The last minute notice of the BMC restricting use of firecrackers during Diwali has not gone down well with many as not only politicians but also citizens fail to find any logic in the decision. Citizens continued to burst firecrackers without paying any heed to the civic body's guidelines of not bursting fancy crackers that could cause air pollution.
Congress party's Ravi Raja, the Leader of Opposition in the BMC said that the Maharashtra government erred in taking such a last minute decision. He said that the decision seemed to lack logic.
"I think the decision lacked logic since it was taken only two days before the festival. The main reason is they have only banned use of firecrackers and not the sale," Raja told the Free Press Journal.
"The state could have taken this decision at least a month before the festival. But that wasn't done and thus the restrictions were only on use and not sale. If the state could have imposed such a ban at least a month before then there would have been no supply of firecrackers' stock and resultantly no sale itself," the Congress leader explained.
Similar has been the reaction of citizens as they too were "confused" on whether to use firecrackers or not.
"I went to a firecrackers shop in Chembur. It displayed the BMC's notice which specifically stated that only lighter materials such as flowerpot could be used on the eve of Lakshmi Pooja," said Rajkumar Singh.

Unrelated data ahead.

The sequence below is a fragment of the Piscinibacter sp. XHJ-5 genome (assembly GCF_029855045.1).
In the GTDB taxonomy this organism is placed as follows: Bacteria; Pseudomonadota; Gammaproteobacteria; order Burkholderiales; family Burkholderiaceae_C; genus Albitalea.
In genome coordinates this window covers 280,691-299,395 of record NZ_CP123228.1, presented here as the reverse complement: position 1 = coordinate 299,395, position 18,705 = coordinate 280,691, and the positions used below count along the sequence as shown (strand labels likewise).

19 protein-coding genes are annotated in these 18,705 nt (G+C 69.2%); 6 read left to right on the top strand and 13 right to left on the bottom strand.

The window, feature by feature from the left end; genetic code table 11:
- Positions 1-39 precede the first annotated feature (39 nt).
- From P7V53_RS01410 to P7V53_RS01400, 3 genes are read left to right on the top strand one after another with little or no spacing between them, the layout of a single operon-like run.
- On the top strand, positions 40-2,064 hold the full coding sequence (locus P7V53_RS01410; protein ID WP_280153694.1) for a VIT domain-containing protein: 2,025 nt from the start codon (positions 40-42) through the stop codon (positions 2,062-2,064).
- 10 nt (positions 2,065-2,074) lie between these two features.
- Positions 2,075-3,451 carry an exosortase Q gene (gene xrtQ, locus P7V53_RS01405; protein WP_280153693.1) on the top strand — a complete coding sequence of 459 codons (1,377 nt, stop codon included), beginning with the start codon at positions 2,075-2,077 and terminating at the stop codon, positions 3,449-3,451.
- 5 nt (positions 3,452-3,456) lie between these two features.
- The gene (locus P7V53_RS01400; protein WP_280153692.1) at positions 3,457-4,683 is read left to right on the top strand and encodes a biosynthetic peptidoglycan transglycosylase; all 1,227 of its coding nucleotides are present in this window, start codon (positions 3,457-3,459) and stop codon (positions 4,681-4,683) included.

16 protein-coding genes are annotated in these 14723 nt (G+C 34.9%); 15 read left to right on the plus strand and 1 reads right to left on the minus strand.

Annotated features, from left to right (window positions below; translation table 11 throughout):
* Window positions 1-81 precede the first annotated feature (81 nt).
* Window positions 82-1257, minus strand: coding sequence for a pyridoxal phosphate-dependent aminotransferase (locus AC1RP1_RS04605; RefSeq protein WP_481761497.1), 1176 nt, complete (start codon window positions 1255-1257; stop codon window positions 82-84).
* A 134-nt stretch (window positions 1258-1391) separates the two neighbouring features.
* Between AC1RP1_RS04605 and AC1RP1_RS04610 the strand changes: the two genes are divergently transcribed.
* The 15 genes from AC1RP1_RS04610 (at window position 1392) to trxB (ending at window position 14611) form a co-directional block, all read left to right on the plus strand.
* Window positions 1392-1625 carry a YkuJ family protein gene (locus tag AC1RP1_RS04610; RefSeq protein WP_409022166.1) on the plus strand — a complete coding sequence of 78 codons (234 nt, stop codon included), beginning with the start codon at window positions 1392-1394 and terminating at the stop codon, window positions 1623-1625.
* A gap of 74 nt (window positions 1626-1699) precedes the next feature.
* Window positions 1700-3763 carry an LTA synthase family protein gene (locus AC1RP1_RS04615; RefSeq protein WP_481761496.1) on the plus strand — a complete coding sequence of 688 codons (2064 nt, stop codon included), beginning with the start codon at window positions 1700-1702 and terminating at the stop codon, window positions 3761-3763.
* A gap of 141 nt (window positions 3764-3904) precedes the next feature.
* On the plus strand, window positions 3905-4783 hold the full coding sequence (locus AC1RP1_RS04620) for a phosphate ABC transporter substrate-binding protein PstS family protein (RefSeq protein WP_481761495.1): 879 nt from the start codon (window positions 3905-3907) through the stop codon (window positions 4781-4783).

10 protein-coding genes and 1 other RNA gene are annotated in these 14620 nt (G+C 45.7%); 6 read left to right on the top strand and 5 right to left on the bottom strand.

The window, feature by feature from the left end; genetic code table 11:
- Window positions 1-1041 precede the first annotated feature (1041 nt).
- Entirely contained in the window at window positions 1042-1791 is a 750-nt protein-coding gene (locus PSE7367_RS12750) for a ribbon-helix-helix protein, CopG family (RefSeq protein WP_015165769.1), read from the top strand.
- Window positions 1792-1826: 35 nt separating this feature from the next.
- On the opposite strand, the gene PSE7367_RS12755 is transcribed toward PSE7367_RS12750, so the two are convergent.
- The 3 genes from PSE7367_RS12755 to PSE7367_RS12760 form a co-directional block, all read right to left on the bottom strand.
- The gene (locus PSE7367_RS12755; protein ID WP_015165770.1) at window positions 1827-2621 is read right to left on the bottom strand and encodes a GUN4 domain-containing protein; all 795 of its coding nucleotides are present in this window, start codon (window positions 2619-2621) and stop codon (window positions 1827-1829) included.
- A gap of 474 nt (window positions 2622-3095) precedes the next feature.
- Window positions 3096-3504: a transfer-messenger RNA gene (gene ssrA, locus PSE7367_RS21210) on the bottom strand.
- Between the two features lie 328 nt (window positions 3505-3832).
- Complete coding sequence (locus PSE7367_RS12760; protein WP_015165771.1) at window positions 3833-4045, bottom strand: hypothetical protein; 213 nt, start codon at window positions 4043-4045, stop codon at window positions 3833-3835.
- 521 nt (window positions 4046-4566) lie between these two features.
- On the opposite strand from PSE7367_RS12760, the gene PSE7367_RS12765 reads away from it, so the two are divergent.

"But to my surprise, the shop owners were conveniently selling even the sutli bombs or other hardcore firecrackers even rockets. In such a scenario, how can the civic body expect that citizens are not going to purchase such fancy and all different types of firecrackers when there isn't a restriction on their sale," Singh, a resident of Chembur, said.
Notably, citizens continued to usher into the festival by using all sorts of firecrackers leave alone the fancy ones including the high-decibel level rockets.
"There wasn't any logic in this decision. How can the authorities think that sales can go on but citizens must not use firecrackers?" questioned Tanmay Gohil, a student living in Matunga.
"I think some more could have been done by the authorities, something in a systematic manner. Even if they wanted to bring in this ban, two days prior to the festival, they could have kept proper checks on citizens using firecrackers. Almost every society witnessed use of fancy firecrackers, which was visible in the night itself and we have seen the air quality in the morning too, which has been termed to be unhealthy," the student added.